zsh has a ton of syntax. In particular, the # character serves a bunch of different roles. Here are two that are problematic:

Prefix globbing flags


This finds all files that end in .c and captures their basenames using backreferences (#b).

Postfix alternative glob qualifiers


This lists the uppercase names of all files that end in .c.

In sh[zsh]-mode, the the #s are incorrectly detected as starting comments:


Normally, this wouldn't be a big deal, but unfortunately, this throws the braces out of balance (as indicated by rainbow-parentheses), which messes with the indentation of the rest of the file, making certain files essentially uneditable.

I took a stab at the sh-mode source, but it's pretty dizzying. How can I teach Emacs about this syntax, and how can I answer this sort of question myself should anything similar arise in the future?

p.s. see the Emacs bug I filed a while back.

  • YAML mode also use # for two different things, in some contexts it's a comment character, in others it's parts of an identifier. See emacs.stackexchange.com/questions/20377/… for one method to handle this. Commented Feb 18, 2016 at 8:42
  • @Lindydancer in zsh's case, the # is used for at least 12 syntactically distinct roles, and that's just globbing, parameter expansion, and comments. So this is going to be an extra level of fun. :)
    – PythonNut
    Commented Feb 18, 2016 at 15:08
  • Maybe I'm banging on my own drum here, but I have found it invaluable to set up an automated test system for things like this, so that you don't accidentally break one thing when you fix another. You can try my faceup package for this: github.com/Lindydancer/faceup Commented Feb 18, 2016 at 15:22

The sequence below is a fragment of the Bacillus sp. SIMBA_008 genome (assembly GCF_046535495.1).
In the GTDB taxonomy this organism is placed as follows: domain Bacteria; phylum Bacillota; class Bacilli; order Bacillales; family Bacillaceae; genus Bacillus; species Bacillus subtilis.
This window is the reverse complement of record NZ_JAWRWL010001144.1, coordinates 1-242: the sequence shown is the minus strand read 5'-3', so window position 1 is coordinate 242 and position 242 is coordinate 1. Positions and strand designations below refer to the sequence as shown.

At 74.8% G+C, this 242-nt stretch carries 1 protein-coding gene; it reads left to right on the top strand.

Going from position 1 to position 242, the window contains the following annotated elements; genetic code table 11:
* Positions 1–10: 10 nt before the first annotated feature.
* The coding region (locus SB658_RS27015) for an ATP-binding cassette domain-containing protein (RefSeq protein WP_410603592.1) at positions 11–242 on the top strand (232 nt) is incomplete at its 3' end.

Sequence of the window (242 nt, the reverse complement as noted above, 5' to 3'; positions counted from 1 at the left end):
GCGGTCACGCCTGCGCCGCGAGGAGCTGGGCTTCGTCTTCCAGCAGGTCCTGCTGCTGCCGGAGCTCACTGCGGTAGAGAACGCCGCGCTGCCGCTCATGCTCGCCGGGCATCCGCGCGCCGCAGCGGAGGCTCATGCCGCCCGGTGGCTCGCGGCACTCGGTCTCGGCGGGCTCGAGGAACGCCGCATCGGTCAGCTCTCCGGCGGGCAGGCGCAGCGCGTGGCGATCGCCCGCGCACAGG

• @Lindydancer thanks, I remember reading about it when it first appeared on MELPA, and I was just thinking that I'd need to hunt it down.
    – PythonNut
    Commented Feb 18, 2016 at 17:43

1 Answer 1


You want to look at sh-syntax-propertize-function where it currently uses the regexp "\\(?:[^|&;<>()``\\\"' \t\n]\\|\\${\\)\\(#+\\)" to match those # chars which should not be considered as starting a comment. If you remove the ( char in the char range (i.e. replace () with just )), then it should solve your particular problem. It will also cause the code below to be improperly handled:

(#hey this is just a "comment
 echo and this is the actual command)

I don't know enough about zsh's syntax to tell you how to ditinguish the (# that start a comment from those that don't.

BTW, please post this problem (ideally with a patch) via M-x report-emacs-bug.

  • I already reported the bug, but I don't have a patch. Let me tinker with it the regex. It'll probably take quite a while to verify that all of the different syntax variations are not broken.
    – PythonNut
    Commented Feb 18, 2016 at 14:59
  • Just to clarify, the shell type doesn't have any affect on the syntax definitions, right?
    – PythonNut
    Commented Feb 18, 2016 at 15:15
  • Yes and no. In this specific respect, I think we do not distinguish currently, but in general sh-script.el does distinguish various kinds of shells.
    – Stefan
    Commented Feb 19, 2016 at 4:15
  • Alright, I've sent in a preliminary patch.
    – PythonNut
    Commented Feb 21, 2016 at 2:14

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